“The rapid planning by the Middle Mile team as well as our local partners is coming to fruition. It’s wonderful to see the hard work paying off, to make a difference in the lives of Californians who live in unserved areas like this one.”
Caltrans Director Tony Tavares said each of the Department’s 12 districts is working to build segments of the Middle Mile network on an ambitious timeline in the hope of capturing the maximum amount of federal funding available.
“This project provides a wonderful opportunity for us to ‘dig smart’ and highlights the benefits of coordination among state agencies and with our local partners. Caltrans is proud to partner with the Department of Technology to create a broadband Middle Mile network, providing equitable, high-speed broadband service to all Californians.”
Once the Middle Mile network is complete, local carriers will have access to the network to provide communities with direct service to homes and businesses as well as reduced-cost or free broadband internet service for those who are eligible.
During HUAWEI CONNECT 2022 in Dubai, Huawei unveiled the upgraded capabilities of its Intelligent Cloud-Network Solution at the “Intelligent Cloud-Network, Unleashing Digital Productivity” summit. These capabilities, which center on three major scenarios —CloudFabric 3.0, CloudCampus 3.0, and CloudWAN 3.0— are provided to meet network development trends. Huawei also released the L3.5 Data Center Autonomous Driving Network White Paper, together with IEEE-UAE Section and pioneering customers, to contribute to the thriving data communications industry and unleash digital productivity.
The changes in enterprise business are driving the development of enterprise ICT infrastructure, and IP networks — serving as the bridge between IT and CT and covering all production and office procedures of enterprises, constitute the connectivity foundation for industry digital transformation. Networks have never been more important than they are today.
Daniel Tang, CTO of Huawei Data Communication Product Line, shed light on how to respond to future development trends and address network challenges. According to Daniel Tang, Huawei keeps innovating data communications technologies in areas such as Wi-Fi 7, 400GE, IPv6 Enhanced, multi-cloud synergy, autonomous driving network, and ubiquitous security. With these innovative technologies, Huawei has upgraded its capabilities in three scenarios: CloudFabric 3.0, CloudCampus 3.0, and CloudWAN 3.0.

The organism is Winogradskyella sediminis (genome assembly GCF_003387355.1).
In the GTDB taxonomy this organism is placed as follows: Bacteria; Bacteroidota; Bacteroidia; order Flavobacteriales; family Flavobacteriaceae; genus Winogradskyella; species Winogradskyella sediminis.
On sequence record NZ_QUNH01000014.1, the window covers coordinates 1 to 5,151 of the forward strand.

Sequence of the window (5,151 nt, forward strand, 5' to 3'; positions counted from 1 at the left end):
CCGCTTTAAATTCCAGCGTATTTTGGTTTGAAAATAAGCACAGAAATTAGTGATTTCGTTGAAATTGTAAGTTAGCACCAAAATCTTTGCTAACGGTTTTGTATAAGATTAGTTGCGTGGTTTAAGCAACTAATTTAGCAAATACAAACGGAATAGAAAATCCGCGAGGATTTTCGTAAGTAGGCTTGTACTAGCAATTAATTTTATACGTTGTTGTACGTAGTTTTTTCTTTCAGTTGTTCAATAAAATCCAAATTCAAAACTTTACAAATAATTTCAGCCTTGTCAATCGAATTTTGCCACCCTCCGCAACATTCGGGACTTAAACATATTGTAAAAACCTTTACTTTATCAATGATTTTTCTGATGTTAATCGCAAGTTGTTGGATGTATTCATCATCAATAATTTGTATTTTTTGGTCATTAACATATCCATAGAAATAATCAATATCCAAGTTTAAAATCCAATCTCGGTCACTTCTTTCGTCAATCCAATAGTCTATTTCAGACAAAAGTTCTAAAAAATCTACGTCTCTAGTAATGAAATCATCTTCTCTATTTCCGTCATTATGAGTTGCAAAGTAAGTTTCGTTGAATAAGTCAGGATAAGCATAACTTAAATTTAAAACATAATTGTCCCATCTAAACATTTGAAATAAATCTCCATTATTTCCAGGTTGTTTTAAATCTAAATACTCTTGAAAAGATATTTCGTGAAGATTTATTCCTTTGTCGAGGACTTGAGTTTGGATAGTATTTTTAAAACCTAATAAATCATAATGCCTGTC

Huawei CloudFabric 3.0 offers full-lifecycle intelligent capabilities for multi-cloud and multi-vendor networks based on L3.5 ADN technology. Stand-out features include unified management and control, flexible orchestration and collaboration, simulation & verification, risk prediction, and unified O&M for applications and networks. Plus, this solution facilitates easy interconnection with customers’ IT management systems to achieve end-to-end automation. Key results include easy deployment, easy O&M, and easy evolution.
By leveraging Huawei’s ADN and hyper-converged Ethernet technologies, Ankabut is building the world’s first HPC supercomputing center with Ethernet and InfiniBand co-cluster.
At the summit, Huawei, together with IEEE-UAE Section, Ankabut of UAE, and CBK of Kuwait, released the L3.5 Data Center Autonomous Driving Network White Paper.
- CloudCampus 3.0
Huawei further upgraded its CloudCampus 3.0 offerings by unveiling a host of flagship products, including the first enterprise-class Wi-Fi 7 AP AirEngine 8771-X1T, next-generation flagship core switch CloudEngine S16700, and 4-in-1 hyper-converged enterprise gateway NetEngine AR5710.
Huawei CloudCampus 3.0 helps enterprises simplify their campus networks from four aspects: access, architecture, branch, and Operations and Maintenance (O&M).
- CloudWAN 3.0
In the WAN field, Huawei continues to innovate technologies such as SRv6, FlexE slicing, and application-based IFIT measurement, and all of these technologies rely on IPv6 Enhanced. Huawei has further upgraded its CloudWAN 3.0 offerings to achieve agile connectivity, deterministic experience, and agile O&M and launched an ultra-high-density multi-service aggregation router — NetEngine 8000 F8 — to improve digital productivity with agile connectivity.